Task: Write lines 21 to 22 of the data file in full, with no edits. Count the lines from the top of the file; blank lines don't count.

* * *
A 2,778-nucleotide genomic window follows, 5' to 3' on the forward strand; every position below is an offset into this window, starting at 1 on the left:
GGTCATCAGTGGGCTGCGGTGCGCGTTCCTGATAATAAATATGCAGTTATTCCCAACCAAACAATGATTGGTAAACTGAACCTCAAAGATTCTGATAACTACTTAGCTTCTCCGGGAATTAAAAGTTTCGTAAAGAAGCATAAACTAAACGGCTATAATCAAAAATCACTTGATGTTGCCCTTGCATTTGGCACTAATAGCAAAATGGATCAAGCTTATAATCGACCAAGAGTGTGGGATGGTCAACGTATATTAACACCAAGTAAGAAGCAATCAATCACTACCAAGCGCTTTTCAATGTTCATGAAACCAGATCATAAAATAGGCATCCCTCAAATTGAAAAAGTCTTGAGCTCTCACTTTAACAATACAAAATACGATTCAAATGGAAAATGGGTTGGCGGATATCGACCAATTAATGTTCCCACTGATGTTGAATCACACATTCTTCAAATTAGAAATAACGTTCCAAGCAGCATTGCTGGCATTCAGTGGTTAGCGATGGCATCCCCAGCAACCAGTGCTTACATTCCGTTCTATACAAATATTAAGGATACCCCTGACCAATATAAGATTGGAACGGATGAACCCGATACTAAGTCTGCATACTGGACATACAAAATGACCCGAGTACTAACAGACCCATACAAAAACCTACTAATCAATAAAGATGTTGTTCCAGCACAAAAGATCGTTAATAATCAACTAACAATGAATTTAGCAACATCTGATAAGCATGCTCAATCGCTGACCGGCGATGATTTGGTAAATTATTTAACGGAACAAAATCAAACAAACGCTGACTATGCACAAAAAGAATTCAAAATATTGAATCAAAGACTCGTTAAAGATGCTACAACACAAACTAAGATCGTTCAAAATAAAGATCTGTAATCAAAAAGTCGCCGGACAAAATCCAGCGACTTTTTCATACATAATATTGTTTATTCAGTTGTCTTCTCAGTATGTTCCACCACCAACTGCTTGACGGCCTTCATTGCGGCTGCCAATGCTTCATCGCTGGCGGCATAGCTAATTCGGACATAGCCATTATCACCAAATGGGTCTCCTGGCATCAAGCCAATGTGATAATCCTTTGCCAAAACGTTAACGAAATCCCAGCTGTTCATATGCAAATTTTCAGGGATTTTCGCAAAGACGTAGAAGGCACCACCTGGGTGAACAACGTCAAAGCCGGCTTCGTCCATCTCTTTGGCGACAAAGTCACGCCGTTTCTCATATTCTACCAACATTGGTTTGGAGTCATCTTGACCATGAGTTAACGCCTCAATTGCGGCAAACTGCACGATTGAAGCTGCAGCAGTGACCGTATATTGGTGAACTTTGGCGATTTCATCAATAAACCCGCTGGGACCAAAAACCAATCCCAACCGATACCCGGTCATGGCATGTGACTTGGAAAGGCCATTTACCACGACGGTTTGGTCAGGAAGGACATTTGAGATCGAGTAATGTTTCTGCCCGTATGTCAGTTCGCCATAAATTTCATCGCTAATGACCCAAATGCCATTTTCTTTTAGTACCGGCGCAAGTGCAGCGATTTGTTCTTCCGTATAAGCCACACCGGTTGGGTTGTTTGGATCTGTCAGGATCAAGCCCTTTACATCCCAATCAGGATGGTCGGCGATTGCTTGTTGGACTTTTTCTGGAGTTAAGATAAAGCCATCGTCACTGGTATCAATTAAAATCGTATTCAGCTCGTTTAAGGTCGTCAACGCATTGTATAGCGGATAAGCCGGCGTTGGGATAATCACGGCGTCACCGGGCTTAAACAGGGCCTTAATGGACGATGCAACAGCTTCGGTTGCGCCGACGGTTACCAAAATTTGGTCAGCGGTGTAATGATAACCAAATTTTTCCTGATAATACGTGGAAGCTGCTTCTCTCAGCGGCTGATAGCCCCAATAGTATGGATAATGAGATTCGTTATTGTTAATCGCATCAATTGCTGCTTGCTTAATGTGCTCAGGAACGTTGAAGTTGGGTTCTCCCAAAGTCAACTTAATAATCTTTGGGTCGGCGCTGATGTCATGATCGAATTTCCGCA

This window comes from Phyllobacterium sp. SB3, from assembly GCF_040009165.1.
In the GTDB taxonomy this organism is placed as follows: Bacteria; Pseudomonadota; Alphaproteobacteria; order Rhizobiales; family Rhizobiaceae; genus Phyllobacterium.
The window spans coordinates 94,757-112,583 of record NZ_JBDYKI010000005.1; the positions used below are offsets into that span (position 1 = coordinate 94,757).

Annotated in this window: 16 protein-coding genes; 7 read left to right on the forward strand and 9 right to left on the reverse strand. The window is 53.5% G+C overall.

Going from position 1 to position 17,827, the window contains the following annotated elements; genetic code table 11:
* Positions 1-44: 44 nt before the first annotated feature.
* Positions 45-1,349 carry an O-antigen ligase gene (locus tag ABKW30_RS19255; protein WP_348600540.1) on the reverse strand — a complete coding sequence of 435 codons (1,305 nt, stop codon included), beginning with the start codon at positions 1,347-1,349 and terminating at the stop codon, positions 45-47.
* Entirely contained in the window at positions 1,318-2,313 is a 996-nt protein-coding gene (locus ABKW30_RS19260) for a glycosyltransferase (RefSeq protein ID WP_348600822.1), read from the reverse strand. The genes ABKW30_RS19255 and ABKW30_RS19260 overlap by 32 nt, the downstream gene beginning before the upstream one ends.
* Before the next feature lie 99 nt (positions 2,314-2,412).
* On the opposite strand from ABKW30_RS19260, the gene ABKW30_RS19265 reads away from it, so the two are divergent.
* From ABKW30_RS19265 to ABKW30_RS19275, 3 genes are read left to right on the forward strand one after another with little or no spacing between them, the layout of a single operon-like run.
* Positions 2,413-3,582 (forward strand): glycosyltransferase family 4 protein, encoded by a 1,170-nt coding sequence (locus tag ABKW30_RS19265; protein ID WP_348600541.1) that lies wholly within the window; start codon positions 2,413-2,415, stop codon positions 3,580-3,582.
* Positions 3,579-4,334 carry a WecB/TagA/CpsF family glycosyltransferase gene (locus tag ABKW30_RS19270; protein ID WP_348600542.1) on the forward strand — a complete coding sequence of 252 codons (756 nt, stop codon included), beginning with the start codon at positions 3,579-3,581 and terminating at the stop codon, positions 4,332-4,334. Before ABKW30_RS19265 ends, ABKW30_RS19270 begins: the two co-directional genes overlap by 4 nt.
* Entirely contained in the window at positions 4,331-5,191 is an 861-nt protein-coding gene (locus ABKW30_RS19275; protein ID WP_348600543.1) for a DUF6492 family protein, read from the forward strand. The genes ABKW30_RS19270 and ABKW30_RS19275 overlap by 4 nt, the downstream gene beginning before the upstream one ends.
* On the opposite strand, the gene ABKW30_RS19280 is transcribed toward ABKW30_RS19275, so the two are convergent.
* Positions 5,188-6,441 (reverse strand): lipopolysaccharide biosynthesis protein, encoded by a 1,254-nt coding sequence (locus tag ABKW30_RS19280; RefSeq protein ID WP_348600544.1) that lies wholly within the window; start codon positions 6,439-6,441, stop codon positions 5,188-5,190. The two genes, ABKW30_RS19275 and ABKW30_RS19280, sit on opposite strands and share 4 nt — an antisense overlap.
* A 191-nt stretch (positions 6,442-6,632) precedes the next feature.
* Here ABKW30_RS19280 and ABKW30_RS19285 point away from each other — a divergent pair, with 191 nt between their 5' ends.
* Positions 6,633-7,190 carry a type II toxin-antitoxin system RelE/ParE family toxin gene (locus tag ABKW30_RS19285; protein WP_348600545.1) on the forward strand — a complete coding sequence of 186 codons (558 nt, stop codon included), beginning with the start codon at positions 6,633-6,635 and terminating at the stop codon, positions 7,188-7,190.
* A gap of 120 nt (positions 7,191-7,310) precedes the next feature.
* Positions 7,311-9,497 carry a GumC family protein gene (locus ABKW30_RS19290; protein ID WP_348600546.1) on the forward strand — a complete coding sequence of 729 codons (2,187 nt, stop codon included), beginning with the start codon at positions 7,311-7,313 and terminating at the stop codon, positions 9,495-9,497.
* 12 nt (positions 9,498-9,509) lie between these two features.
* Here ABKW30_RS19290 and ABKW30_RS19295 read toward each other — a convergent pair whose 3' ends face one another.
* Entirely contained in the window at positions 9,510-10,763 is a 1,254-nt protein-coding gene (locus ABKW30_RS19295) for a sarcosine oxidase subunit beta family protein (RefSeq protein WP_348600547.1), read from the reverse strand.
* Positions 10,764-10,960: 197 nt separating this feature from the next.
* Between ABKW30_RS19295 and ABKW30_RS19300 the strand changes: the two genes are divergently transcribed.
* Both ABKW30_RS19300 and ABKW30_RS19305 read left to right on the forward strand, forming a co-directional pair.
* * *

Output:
* Positions 6,633-7,190 carry a type II toxin-antitoxin system RelE/ParE family toxin gene (locus tag ABKW30_RS19285; protein WP_348600545.1) on the forward strand — a complete coding sequence of 186 codons (558 nt, stop codon included), beginning with the start codon at positions 6,633-6,635 and terminating at the stop codon, positions 7,188-7,190.
* A gap of 120 nt (positions 7,191-7,310) precedes the next feature.